Yoga for schoolchildren: A bit of a stretch?
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Primary schools in the US and UK are increasingly incorporating yoga into the school day in a bid to help their students with their stress at home and in school.

The latest to join the trend is Pratt Community School in Minneapolis. All third to fifth-graders there and around the metro get yoga instruction from mindfulness consultants 1000 Petals, Star Tribune reported.

Pratt has seen an uptick in children dealing with stressful home situations, such as unstable housing, homelessness, family deaths and living in unsafe neighbourhoods, said school principal Nancy Vague.

“Just about understanding the positive impact on our kids, we’re excited about that,” Vague said.

She said she hoped the calming strategies could help students better manage their emotions and behaviours.

Students around the metro have been morphing into young yogis for years, but educators now have a better sense of how practising yoga can help kids manage stress from issues they face at home and at school, says 1000 Petals founder and president Kathy Flaminio.

“Our whole theme today was grounding — how to stay connected, what it means in your body, what to think about when kids are worrying about all these things,” Flaminio said after instructing a class at Pratt last week.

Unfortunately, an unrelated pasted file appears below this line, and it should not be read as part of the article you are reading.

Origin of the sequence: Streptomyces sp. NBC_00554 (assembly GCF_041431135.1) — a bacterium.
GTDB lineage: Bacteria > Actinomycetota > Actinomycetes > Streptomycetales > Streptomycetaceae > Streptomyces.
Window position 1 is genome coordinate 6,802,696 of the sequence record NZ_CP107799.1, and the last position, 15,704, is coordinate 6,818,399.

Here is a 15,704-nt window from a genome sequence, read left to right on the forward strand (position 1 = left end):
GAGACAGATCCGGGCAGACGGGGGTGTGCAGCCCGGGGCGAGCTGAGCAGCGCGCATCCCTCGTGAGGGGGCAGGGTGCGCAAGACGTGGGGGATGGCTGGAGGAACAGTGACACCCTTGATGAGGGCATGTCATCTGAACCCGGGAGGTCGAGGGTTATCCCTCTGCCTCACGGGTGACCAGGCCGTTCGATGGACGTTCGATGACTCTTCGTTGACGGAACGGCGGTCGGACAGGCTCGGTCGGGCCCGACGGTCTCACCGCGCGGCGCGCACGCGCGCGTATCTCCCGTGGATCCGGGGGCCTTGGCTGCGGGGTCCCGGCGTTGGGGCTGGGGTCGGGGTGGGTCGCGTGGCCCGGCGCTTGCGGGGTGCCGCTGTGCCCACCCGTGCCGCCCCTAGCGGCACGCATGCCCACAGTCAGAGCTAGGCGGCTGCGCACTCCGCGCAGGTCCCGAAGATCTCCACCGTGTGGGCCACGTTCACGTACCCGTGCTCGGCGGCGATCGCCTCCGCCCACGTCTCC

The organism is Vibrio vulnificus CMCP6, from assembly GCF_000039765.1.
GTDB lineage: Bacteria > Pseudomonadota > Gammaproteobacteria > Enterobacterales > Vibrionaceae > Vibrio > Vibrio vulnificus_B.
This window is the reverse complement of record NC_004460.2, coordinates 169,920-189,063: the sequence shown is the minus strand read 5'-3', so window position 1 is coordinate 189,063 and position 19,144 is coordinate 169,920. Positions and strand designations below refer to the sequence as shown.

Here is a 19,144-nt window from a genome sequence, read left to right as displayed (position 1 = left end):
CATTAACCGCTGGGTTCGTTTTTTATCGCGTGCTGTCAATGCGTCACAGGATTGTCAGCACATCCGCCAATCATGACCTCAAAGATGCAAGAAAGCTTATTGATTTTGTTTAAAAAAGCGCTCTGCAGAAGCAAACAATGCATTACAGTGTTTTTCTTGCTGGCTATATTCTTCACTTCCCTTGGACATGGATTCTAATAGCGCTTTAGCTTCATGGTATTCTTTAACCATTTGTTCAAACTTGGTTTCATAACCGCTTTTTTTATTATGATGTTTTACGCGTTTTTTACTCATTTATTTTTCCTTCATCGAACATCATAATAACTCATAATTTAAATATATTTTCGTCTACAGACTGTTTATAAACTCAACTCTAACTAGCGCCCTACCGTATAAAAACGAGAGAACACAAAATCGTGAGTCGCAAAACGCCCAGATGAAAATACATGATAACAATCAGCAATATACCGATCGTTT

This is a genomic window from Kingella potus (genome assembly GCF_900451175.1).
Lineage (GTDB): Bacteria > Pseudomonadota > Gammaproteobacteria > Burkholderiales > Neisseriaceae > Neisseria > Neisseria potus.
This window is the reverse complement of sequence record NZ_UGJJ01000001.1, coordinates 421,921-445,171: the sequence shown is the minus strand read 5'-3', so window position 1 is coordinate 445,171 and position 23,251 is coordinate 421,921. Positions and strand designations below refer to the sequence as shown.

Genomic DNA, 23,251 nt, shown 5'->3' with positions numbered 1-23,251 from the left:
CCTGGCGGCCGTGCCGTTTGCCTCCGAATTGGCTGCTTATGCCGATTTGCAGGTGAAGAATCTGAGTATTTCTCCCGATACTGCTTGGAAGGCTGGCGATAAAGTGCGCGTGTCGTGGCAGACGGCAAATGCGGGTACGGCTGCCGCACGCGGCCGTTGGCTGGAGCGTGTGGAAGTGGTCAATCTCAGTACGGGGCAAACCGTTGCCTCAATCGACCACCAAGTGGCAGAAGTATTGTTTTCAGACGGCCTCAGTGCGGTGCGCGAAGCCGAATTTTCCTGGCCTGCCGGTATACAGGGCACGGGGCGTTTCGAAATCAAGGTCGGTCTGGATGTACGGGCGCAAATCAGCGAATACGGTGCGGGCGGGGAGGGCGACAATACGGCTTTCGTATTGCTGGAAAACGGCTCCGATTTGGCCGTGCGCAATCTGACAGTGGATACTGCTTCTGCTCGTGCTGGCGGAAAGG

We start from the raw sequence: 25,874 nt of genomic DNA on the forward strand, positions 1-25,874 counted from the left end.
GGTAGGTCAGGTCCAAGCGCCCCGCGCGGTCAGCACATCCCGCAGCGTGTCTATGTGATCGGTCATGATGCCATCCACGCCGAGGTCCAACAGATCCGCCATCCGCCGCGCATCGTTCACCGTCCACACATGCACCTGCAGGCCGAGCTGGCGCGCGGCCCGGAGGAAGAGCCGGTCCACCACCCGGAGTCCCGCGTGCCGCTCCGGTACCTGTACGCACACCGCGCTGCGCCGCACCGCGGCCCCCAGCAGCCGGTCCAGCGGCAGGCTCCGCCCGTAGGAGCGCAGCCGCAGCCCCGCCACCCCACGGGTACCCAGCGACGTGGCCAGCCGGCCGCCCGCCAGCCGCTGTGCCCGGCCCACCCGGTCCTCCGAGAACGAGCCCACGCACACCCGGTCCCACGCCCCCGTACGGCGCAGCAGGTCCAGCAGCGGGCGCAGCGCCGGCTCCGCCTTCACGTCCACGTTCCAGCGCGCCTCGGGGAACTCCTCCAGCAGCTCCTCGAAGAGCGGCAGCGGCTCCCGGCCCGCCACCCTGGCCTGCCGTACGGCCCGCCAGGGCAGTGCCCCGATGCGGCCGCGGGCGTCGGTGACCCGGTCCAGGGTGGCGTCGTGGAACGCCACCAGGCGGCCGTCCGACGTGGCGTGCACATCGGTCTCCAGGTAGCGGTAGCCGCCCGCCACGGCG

Pressure in schools are on the rise worlwide – students constantly need to up their game in reading, maths, etc.

This is putting mental strain on the students, some worry that it may even lead to mental health issues in future if coupled with pressures from the Internet and social media.

A UK think-tank report found three children in every class have a clinically diagnosable mental health condition, Quartz reported. Almost all principals surveyed report that mental health issues have been rising in the last five years.

In response, educators have turned towards yoga or mindfulness techniques as a cost-effective way to alleviate this problem.

But how effective is yoga for the stressed schoolchildren?

A 2012 study in The Journal of Behavioral Health Services & Research found middle-school students that took yoga reported positive mood and attitude changes. They also experienced more energy, improved posture and being able to relax better.

They showed “statistically significant differences over time” in terms of anger control and fatigue/inertia. Researchers say their preliminary results suggest that yoga in school is a feasible idea and “has the potential of playing a protective or preventive role in maintaining mental health”.

To UK-based psychotherapist Julie Lynn-Evans, kids must understand why they are practising mindfulness.

“The kids need to know why it’s important for them to be doing it, or its just another thing for them to do and another target for the teacher to reach,” she said.

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